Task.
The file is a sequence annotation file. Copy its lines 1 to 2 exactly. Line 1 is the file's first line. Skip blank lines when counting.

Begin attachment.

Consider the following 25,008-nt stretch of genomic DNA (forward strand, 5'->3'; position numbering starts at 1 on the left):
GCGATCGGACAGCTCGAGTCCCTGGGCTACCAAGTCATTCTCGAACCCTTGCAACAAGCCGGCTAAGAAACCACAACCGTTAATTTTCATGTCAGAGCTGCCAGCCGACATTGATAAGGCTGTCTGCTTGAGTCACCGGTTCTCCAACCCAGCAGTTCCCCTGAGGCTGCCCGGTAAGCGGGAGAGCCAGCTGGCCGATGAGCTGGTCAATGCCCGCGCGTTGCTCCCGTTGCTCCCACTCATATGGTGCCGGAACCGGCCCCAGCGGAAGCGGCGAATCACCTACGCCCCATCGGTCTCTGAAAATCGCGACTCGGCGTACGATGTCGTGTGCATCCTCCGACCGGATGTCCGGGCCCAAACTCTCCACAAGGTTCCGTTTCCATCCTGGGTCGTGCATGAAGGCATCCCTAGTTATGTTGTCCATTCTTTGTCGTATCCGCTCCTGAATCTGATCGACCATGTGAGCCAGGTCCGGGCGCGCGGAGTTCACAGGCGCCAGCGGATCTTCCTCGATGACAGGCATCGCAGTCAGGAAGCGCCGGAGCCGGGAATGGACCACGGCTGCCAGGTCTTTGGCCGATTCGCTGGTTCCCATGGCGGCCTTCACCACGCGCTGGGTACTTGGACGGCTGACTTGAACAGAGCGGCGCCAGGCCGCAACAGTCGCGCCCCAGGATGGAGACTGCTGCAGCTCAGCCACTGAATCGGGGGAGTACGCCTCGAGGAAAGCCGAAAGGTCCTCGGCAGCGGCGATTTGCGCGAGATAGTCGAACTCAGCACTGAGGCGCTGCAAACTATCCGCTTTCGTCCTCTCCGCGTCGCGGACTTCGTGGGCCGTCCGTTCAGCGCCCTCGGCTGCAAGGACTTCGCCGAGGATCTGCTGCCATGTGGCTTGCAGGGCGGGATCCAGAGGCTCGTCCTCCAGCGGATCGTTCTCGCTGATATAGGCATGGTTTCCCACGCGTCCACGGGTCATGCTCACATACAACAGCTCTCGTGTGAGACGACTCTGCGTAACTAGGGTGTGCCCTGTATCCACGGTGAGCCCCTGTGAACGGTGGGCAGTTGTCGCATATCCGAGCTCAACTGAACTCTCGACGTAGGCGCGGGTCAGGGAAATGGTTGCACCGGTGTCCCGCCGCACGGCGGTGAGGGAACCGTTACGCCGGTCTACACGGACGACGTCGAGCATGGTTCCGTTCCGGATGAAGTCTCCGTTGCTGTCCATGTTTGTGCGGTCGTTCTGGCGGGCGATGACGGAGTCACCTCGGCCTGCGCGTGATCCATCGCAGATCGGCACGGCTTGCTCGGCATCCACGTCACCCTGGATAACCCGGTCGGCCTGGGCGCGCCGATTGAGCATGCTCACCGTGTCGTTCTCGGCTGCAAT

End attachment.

Consider the following 25,008-nt stretch of genomic DNA (forward strand, 5'->3'; position numbering starts at 1 on the left):
GCGATCGGACAGCTCGAGTCCCTGGGCTACCAAGTCATTCTCGAACCCTTGCAACAAGCCGGCTAAGAAACCACAACCGTTAATTTTCATGTCAGAGCTGCCAGCCGACATTGATAAGGCTGTCTGCTTGAGTCACCGGTTCTCCAACCCAGCAGTTCCCCTGAGGCTGCCCGGTAAGCGGGAGAGCCAGCTGGCCGATGAGCTGGTCAATGCCCGCGCGTTGCTCCCGTTGCTCCCACTCATATGGTGCCGGAACCGGCCCCAGCGGAAGCGGCGAATCACCTACGCCCCATCGGTCTCTGAAAATCGCGACTCGGCGTACGATGTCGTGTGCATCCTCCGACCGGATGTCCGGGCCCAAACTCTCCACAAGGTTCCGTTTCCATCCTGGGTCGTGCATGAAGGCATCCCTAGTTATGTTGTCCATTCTTTGTCGTATCCGCTCCTGAATCTGATCGACCATGTGAGCCAGGTCCGGGCGCGCGGAGTTCACAGGCGCCAGCGGATCTTCCTCGATGACAGGCATCGCAGTCAGGAAGCGCCGGAGCCGGGAATGGACCACGGCTGCCAGGTCTTTGGCCGATTCGCTGGTTCCCATGGCGGCCTTCACCACGCGCTGGGTACTTGGACGGCTGACTTGAACAGAGCGGCGCCAGGCCGCAACAGTCGCGCCCCAGGATGGAGACTGCTGCAGCTCAGCCACTGAATCGGGGGAGTACGCCTCGAGGAAAGCCGAAAGGTCCTCGGCAGCGGCGATTTGCGCGAGATAGTCGAACTCAGCACTGAGGCGCTGCAAACTATCCGCTTTCGTCCTCTCCGCGTCGCGGACTTCGTGGGCCGTCCGTTCAGCGCCCTCGGCTGCAAGGACTTCGCCGAGGATCTGCTGCCATGTGGCTTGCAGGGCGGGATCCAGAGGCTCGTCCTCCAGCGGATCGTTCTCGCTGATATAGGCATGGTTTCCCACGCGTCCACGGGTCATGCTCACATACAACAGCTCTCGTGTGAGACGACTCTGCGTAACTAGGGTGTGCCCTGTATCCACGGTGAGCCCCTGTGAACGGTGGGCAGTTGTCGCATATCCGAGCTCAACTGAACTCTCGACGTAGGCGCGGGTCAGGGAAATGGTTGCACCGGTGTCCCGCCGCACGGCGGTGAGGGAACCGTTACGCCGGTCTACACGGACGACGTCGAGCATGGTTCCGTTCCGGATGAAGTCTCCGTTGCTGTCCATGTTTGTGCGGTCGTTCTGGCGGGCGATGACGGAGTCACCTCGGCCTGCGCGTGATCCATCGCAGATCGGCACGGCTTGCTCGGCATCCACGTCACCCTGGATAACCCGGTCGGCCTGGGCGCGCCGATTGAGCATGCTCACCGTGTCGTTCTCGGCTGCAAT